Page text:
This seals the interim success of this prototype project supported by Veolia (tunnel and materials) and the Innovation Fund under the Design Council Community Projects initiative.
Lambeth Poly trains residents to grow and sell salad leaves and herbs. It has run since July 2012 as a 16 x 18 ft (5 x 5.5m) polytunnel sited on Tulse Hill Estate, Brixton, on a green in the middle of public housing. The prototype phase ended November 2012.
The project is now looking to find a corporate structure and funding to grow the size and number of polytunnels. Another aim is to fund, write and have accredited a qualification specifically for urban polytunnel farmers. The long term goal is to grow capacity in the borough for a local food economy.
Rationale: The demand for locally grown food is rising. Food ‘miles’ push up prices and are bad for the environment. Crops grow more quickly and for longer in the year in the protected environment of a polytunnel, increasing productivity. Polytunnels can be sited on land waiting to be developed, or other ‘residual’ land and does not require soil cleaning. In addition, re-skilling the community in growing is desirable and provides much social return on investment
Summary of achievement to date
Since the tunnel construction on July 7:
- seven local volunteers have been trained and inducted in growing in the tunnel
- three other ‘ambassadors’ from the estate are active
- over £215 of baby leaves and 9cm herb pots have been sold to local restaurants (using £B), local veg box scheme Local Greens and, to a small extent, residents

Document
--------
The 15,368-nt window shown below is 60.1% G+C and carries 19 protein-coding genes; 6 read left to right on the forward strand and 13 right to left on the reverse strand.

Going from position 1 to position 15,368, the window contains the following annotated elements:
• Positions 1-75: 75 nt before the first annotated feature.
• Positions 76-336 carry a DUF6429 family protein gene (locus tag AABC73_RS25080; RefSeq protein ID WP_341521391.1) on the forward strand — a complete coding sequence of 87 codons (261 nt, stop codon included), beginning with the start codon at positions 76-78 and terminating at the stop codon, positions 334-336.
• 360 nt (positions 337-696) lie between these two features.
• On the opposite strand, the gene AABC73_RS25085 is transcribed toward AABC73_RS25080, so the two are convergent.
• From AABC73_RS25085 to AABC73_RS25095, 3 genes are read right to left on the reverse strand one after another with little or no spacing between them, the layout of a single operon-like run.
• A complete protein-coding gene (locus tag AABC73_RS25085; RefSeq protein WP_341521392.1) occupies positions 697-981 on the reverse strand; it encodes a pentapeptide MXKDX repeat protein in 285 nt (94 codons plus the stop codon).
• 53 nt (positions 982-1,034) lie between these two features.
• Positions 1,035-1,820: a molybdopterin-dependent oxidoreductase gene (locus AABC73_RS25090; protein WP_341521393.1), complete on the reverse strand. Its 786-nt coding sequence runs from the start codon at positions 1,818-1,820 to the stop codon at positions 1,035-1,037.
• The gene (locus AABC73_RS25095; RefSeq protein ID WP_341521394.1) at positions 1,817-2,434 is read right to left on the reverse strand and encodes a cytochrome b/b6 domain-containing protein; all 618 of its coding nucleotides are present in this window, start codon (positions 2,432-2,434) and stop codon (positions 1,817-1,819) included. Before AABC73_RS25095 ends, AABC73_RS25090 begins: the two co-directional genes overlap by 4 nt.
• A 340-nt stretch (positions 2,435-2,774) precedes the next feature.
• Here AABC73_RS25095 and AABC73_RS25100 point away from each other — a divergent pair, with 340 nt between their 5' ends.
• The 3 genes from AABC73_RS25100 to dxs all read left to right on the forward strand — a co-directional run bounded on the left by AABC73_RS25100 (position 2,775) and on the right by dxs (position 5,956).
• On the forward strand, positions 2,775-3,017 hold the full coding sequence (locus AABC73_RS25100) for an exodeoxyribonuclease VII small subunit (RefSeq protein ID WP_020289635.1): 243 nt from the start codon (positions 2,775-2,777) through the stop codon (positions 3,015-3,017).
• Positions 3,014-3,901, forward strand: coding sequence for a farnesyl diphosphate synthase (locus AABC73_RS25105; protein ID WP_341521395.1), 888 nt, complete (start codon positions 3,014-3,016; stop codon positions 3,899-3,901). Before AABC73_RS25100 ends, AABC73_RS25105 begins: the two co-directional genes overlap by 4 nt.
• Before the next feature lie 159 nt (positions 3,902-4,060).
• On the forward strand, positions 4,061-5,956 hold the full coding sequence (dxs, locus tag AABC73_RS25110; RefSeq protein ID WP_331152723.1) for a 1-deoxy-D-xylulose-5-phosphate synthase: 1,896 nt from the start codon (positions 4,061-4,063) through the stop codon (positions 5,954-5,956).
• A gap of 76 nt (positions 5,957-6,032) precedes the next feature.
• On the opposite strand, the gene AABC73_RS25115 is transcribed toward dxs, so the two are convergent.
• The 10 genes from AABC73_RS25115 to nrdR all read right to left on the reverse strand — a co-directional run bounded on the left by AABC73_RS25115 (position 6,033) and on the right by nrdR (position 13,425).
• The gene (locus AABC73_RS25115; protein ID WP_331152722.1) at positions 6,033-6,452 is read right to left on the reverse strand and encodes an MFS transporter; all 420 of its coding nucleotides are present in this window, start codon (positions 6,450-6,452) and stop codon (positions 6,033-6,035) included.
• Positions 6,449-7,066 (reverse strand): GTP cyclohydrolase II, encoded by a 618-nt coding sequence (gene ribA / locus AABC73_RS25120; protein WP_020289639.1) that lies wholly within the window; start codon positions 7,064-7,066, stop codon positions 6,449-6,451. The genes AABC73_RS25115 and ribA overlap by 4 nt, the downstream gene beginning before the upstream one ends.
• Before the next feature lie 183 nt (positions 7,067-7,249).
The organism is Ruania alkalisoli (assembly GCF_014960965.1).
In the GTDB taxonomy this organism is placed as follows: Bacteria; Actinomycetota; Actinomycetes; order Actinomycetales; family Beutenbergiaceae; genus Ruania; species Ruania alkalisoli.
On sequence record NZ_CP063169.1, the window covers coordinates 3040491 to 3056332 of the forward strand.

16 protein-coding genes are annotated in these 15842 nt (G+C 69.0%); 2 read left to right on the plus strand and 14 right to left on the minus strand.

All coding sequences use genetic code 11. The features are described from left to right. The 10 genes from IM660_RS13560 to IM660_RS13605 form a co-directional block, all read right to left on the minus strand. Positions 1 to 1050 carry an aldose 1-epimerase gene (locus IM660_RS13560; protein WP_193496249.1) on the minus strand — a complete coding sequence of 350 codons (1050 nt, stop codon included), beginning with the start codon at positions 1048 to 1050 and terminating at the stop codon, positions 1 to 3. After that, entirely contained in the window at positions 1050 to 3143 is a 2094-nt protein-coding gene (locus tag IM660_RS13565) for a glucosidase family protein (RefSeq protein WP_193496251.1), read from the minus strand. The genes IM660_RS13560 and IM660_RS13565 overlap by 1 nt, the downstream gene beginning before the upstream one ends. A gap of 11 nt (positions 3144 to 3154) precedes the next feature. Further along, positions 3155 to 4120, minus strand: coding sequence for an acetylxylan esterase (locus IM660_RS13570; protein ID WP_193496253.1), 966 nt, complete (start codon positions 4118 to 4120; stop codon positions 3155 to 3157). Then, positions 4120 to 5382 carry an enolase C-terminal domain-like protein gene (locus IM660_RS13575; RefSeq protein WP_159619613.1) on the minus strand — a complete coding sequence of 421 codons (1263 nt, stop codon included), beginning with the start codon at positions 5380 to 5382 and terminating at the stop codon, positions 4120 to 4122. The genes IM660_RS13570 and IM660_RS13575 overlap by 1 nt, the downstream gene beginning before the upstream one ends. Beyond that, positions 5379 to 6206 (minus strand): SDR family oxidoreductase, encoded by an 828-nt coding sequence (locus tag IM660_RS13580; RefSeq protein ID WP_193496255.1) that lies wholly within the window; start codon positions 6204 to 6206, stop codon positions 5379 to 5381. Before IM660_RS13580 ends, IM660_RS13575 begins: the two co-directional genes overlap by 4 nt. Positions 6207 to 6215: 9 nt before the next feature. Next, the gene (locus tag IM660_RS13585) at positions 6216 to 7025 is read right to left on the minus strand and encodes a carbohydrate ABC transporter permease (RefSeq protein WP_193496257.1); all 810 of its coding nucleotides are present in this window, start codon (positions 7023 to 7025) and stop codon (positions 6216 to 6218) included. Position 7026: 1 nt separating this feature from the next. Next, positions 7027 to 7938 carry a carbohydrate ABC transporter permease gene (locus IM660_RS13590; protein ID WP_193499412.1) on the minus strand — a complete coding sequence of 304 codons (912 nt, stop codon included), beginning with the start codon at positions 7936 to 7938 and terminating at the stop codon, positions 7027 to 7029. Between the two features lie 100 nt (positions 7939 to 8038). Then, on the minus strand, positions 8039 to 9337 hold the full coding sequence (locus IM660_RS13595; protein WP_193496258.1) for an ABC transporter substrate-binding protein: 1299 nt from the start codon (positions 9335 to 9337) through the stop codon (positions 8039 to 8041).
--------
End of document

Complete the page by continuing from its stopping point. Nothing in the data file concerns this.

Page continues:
- 5 outreach/workshop events have been held (3 on the estate, 2 at Lambeth Country Show)
- Two rounds of a cycle of three mini trainings have been held
- Volunteers on the project have had three wider learning opportunities
- Residents have been employed (to make a stop motion film of tunnel construction, to make benches and multi-dibbers)
- project has generated much interest and countless ’friends’ on the estate and in wider Brixton and Lambeth
- The project won Capital Growth’s Enterprise award in its Olympic year Grow for Gold competition
The polytunnel project was proposed by local horticulturist, trainer and garden designer Fiona Law, and matched to Lambeth Council’s Co-op by Design initiative. It was accepted it as one of a raft of community/council co-produced projects in the Tulse Hill area. Fiona will be taking the project forward.
To find out more or offer advice or funding contact 07914 843619 or email@example.com
Links here evidence the work and community engagement on the project:
*To commemorate the Olympic year, Capital Growth launched in February 2012 the Grow for Gold competition. Capital Growth is a partnership initiative between London Food Link, the Mayor of London Boris Johnson, and the Big Lottery’s Local Food Fund. It is championed by the Chair of the London Food Board Rosie Boycott and aims to create 2012 new community food growing spaces across London by the end of 2012.